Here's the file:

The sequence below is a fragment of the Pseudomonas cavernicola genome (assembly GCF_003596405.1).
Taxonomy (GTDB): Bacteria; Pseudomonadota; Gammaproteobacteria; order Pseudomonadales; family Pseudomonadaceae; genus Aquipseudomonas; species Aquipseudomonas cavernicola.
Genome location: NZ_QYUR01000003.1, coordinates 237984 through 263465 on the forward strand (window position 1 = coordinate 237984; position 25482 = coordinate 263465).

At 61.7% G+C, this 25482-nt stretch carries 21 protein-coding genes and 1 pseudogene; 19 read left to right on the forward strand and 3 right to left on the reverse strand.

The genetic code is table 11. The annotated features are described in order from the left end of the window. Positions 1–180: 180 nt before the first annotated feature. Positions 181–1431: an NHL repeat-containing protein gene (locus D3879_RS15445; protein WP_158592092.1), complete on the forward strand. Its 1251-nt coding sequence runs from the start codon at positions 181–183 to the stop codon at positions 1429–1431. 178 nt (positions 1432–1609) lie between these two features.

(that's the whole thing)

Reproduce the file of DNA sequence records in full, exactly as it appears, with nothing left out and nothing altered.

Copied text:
The sequence below is a fragment of the Pseudomonas cavernicola genome (assembly GCF_003596405.1).
Taxonomy (GTDB): Bacteria; Pseudomonadota; Gammaproteobacteria; order Pseudomonadales; family Pseudomonadaceae; genus Aquipseudomonas; species Aquipseudomonas cavernicola.
Genome location: NZ_QYUR01000003.1, coordinates 237984 through 263465 on the forward strand (window position 1 = coordinate 237984; position 25482 = coordinate 263465).

At 61.7% G+C, this 25482-nt stretch carries 21 protein-coding genes and 1 pseudogene; 19 read left to right on the forward strand and 3 right to left on the reverse strand.

The genetic code is table 11. The annotated features are described in order from the left end of the window. Positions 1–180: 180 nt before the first annotated feature. Positions 181–1431: an NHL repeat-containing protein gene (locus D3879_RS15445; protein WP_158592092.1), complete on the forward strand. Its 1251-nt coding sequence runs from the start codon at positions 181–183 to the stop codon at positions 1429–1431. 178 nt (positions 1432–1609) lie between these two features.